The Royal Australian Mint fully supports the advice of experts that proper hygiene is essential when touching any object or surface that could be contaminated. This includes coins and banknotes. The best defence is to avoid touching your face, sanitise the surfaces of any items that you touch, and regularly wash your hands.
The World Health Organization has stated that banknotes and coins have the same chance of transmitting COVID-19 as many other surfaces one encounters during a normal shopping experience, including shopping trolleys, hand rails, lift buttons, keypads, mobile phones and bank cards used to tap and go. Cash poses no greater risk than other forms of payment or many other dry surfaces.
The World Health Organization has rejected reports that it warned COVID-19 could be spread through handling cash. WHO spokeswoman Fadela Chaib said, ‘WHO did NOT say that banknotes would transmit COVID-19, nor have we issued any warnings or statements about this.’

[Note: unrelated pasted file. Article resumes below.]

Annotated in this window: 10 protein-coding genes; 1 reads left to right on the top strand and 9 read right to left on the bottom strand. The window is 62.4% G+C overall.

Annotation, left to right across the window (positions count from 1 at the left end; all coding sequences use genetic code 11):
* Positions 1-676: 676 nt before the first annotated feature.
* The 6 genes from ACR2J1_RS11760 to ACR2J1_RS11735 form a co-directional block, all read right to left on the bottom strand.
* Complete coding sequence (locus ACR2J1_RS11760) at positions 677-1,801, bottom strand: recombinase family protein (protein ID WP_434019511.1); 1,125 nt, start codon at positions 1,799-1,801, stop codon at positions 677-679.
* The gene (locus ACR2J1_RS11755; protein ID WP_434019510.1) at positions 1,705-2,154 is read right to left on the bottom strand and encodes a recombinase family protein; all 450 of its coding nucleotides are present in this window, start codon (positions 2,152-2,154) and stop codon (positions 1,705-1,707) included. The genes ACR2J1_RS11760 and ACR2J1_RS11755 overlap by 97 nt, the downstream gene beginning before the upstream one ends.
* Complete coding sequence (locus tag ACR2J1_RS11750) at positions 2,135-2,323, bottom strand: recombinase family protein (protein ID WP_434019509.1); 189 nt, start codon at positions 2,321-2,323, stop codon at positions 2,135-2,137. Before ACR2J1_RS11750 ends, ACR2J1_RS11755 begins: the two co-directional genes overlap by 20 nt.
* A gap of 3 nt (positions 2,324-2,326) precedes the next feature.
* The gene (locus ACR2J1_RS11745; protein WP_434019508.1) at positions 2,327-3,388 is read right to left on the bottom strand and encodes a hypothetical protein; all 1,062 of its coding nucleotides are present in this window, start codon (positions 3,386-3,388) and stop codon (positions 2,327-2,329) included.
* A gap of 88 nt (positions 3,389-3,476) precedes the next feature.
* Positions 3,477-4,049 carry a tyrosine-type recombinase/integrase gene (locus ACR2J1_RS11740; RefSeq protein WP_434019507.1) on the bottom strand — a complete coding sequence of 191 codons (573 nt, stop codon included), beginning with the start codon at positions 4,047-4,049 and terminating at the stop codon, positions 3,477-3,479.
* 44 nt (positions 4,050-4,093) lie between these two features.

The Royal Australian Mint has received significant comments and requests for help from those who have been denied the use of cash as a means of payment. Based on the feedback, being able to keep using cash during this period is important for many people. To disallow cash as a means of payment could disadvantage or discriminate against people such as those with literacy issues, on low incomes, or without regular access to phone or internet services.
While it is not illegal to refuse the use of cash as payment, in an effort to help reduce the spread of the virus, retailers may unintentionally deny people access to the goods and services they need and place an unnecessary burden on customers.
The Australian Government’s health advice is that everyone can slow the spread of COVID-19 by washing their hands frequently, covering their coughs, putting tissues straight into a bin, avoiding touching their eyes, nose and mouth, cleaning regularly used objects and surfaces and ventilating their home or workspace.